“In Havana the rebel trade union FONU … called for mass demonstrations … The rebel committees in all unions came out into the open …
“The old CTC leaders compromised with Batista, Mujal at their head, had fled into hiding.”
The general strike is sometimes dismissed as irrelevant because Batista had already left the country. But General Cantillo was attempting to create a new military-dominated government that would preserve the institutions of the capitalist state.
The strike, which was effective throughout Cuba, developed into an insurrection that helped destroy the old state apparatus. Batista’s army and police disintegrated.
Historians Ramon Bonachea and Marta San Martin said: “The people answered Castro’s call for a general strike with jubilation. The country’s paralysis was universal, and nothing indicated that Cantillo’s orders to go back to work would be obeyed, or the streets would be cleared of throngs of elated Cubans.”
After the insurrection, the old army and police were disbanded and replaced by new forces initially drawn from the Rebel Army and the urban underground.
Over the next two years, a peoples’ militia was created and grassroots Committees for the Defence of the Revolution were organised. This placed the instruments of force into the hands of the majority.
Castro and his supporters encouraged workers and peasants to mobilise through their mass organisations (such as unions) to demand and carry out radical social changes. In the course of 1959, four more general strikes occurred in support of Castro’s radical reform program.
After the insurrection, Manuel Urrutia became provisional president and Castro became prime minister in February. Although Urrutia had opposed Batista, he was basically conservative and came into conflict with Castro over issues such as land reform.
During July, the conflict between Castro and Urrutia led to huge mass mobilisations. On July 16, Castro resigned as prime minister.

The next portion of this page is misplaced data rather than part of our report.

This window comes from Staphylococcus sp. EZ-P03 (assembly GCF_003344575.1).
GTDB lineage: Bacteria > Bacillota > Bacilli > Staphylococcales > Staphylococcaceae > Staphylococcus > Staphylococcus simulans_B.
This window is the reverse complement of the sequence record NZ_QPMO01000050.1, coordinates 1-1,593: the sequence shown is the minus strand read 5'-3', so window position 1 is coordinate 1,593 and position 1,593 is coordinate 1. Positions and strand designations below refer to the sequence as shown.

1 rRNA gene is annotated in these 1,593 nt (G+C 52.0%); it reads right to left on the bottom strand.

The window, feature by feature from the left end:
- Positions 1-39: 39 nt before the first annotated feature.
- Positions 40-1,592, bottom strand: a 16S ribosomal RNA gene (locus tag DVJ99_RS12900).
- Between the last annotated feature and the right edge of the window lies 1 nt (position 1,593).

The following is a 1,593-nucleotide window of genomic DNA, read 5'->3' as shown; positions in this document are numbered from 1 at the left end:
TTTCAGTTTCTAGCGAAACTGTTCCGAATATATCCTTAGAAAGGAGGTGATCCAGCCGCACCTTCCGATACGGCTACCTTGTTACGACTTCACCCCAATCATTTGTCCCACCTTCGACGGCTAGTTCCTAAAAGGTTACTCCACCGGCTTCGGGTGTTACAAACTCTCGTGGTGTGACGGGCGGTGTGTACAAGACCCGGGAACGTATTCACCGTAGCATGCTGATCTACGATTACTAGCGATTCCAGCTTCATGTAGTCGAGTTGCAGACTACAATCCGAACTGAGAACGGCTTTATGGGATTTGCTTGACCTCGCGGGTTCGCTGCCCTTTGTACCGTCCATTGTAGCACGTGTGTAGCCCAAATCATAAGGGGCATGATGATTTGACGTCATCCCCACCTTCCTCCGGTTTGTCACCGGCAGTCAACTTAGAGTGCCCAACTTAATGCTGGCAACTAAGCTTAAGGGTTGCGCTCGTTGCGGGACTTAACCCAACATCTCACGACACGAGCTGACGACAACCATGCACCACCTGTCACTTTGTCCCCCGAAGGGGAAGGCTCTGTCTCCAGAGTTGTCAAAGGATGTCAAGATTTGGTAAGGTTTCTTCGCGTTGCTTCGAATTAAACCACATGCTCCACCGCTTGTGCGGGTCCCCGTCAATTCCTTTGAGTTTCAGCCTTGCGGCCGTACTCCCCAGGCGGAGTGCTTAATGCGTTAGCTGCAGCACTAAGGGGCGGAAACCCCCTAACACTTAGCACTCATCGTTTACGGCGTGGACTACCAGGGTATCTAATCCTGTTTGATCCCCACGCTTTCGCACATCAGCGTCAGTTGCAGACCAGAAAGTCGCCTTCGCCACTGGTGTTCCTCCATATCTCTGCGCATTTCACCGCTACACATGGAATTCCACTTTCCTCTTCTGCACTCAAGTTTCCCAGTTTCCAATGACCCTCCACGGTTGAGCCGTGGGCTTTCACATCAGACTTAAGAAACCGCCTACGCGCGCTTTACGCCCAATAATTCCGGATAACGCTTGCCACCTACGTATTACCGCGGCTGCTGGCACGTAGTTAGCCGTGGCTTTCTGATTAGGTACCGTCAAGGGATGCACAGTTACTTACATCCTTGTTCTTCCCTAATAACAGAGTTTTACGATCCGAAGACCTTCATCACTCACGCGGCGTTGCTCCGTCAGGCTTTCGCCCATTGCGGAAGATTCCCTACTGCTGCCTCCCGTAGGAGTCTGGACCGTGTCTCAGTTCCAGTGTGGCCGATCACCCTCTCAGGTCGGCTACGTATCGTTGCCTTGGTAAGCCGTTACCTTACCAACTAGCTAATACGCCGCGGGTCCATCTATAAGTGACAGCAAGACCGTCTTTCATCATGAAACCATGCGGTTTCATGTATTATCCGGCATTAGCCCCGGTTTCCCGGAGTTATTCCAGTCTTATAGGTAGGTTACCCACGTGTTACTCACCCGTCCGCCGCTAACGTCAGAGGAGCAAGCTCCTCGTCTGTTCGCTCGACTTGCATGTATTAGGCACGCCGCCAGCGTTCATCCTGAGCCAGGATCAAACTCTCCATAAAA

Next day, he went on TV and accused Urrutia of using the supposed communist threat to create a pretext for US intervention in Cuba.
In response, crowds gathered outside the presidential palace demanding that Urrutia resign, which he soon did.
On July 23, a strike called by the CTC demanded Castro’s return to the government. On July 26, as many as 1 million people attended a mass meeting in the civic plaza and cheered the announcement of Castro’s return as prime minister.
This reflected mass support for Castro’s revolutionary policies.
New government, new measures
During 1959, the government introduced a range of measures that benefited the poor.
Wages were increased, with the lower paid workers receiving the highest raise. Rents were cut, as were electricity and phone charges. Tax changes benefited the poor.
Protection against unfair dismissal was extended to all workers and the social security system was expanded. Land reform took land from big land owners, including US companies, and gave it to poor peasants or created state farms.
The US government responded to the confiscation of US-owned sugar plantations by cutting the quota for Cuban sugar imports into the US. Eventually all Cuban trade with the US was banned.
Cuba responded by signing a trade agreement with the Soviet Union, which supplied Cuba with cheap oil.
But the US-owned refineries in Cuba refused to process Soviet crude oil. The Cuban government responded by taking over the refineries.